Hydroxyapatite Deposition Disease (HADD) - MSK Radiology
• Ovoid hypointense structures along the bursal surface of the superior cuff footprint attachment consistent with Calcium Hydroxyapatite deposits.
• Fluid-like signal seen within the deltoid muscle fibers and soft-tissues adjacent to the Calcium Hydroxyapatite deposits consistent with myositis.
• T2-hyperintense fluid-signal is seen within the subacromial/subdeltoid bursa consistent with bursitis.
• Hydroxyapatite Deposition Disease is a broad spectrum of musculoskeletal pathology due to crystal deposition.
• This is generally monoarticular with inhomogeneous calcifications which are generally round/ovoid and faint on radiograph.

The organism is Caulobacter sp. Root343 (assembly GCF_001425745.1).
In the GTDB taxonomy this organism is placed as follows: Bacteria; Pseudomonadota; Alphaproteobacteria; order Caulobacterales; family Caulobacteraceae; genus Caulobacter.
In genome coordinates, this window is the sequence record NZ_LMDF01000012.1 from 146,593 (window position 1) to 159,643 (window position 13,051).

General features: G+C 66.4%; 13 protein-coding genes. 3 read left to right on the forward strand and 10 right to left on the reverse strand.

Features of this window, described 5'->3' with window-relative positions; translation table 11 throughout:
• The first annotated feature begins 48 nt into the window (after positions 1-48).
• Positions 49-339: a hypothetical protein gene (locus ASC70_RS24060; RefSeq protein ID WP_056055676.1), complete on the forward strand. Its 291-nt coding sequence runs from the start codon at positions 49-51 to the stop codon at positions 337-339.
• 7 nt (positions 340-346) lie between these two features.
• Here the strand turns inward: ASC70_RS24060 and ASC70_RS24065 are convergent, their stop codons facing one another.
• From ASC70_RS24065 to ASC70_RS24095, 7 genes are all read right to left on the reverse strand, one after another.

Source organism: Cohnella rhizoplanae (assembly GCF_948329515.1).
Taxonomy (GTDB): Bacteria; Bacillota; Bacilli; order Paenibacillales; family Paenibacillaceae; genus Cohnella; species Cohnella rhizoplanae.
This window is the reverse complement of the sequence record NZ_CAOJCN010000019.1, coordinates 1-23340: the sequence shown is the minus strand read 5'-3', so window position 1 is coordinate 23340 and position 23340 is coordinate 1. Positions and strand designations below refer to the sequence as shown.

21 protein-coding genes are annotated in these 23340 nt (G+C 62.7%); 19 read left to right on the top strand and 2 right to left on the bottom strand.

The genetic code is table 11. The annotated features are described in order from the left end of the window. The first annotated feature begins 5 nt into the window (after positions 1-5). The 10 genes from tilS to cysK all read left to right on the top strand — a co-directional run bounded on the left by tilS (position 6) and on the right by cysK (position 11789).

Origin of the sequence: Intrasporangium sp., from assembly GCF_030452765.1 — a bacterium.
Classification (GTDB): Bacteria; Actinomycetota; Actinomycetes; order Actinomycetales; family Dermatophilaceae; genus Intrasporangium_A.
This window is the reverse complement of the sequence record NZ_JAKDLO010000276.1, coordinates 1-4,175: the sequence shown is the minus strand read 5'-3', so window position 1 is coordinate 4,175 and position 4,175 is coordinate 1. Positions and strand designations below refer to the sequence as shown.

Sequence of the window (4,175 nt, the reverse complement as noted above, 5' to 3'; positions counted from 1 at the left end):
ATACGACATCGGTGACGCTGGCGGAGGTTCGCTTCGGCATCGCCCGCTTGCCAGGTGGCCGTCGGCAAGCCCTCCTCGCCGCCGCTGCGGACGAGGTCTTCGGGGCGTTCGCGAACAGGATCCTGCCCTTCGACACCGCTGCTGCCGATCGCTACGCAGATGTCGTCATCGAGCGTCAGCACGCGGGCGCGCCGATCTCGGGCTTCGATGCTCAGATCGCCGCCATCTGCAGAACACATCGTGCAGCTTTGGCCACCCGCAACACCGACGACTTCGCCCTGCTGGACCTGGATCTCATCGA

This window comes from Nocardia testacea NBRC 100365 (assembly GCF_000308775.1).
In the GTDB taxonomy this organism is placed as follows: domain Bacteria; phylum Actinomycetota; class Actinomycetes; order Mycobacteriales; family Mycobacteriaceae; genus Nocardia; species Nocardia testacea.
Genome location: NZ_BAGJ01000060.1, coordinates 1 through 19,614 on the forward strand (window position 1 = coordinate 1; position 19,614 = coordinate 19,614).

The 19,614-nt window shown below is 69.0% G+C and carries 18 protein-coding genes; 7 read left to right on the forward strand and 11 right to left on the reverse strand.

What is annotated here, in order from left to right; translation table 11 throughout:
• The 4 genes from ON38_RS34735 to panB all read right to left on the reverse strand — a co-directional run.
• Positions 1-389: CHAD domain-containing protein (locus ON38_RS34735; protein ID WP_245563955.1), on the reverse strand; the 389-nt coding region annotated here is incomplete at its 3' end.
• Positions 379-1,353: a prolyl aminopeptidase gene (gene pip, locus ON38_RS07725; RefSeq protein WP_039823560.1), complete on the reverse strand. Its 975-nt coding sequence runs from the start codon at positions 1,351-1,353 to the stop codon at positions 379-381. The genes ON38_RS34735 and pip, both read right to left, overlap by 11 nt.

• MRI shows globular low-signal on all sequences with surrounding hyperintense signal of the soft-tissues.
- Deposits may show blooming on gradient-echo imaging with abnormal signal in the adjacent cuff.
- Limits evaluation of cuff pathology (i.e. lower specificity of tear diagnosis)
• Milwaukee shoulder:
- Generally elderly women with severe destructive arthropathy of the shoulder with hydroxyapatite deposition in the synovial fluid.
• Treatment for HADD: generally conservative. They may be needled, lavaged, and aspirated with variable results.
• Dystrophic calcifications from other systemic disorders: Progressive systemic sclerosis, hyperparathyroidism, etc.
• Tendinopathy or tenosynovitis: Differentiate low-signal normal tendon from globular low-signal Hydroxyapatite deposits.
Dr. Donald von Borstel @DrvonBorstel
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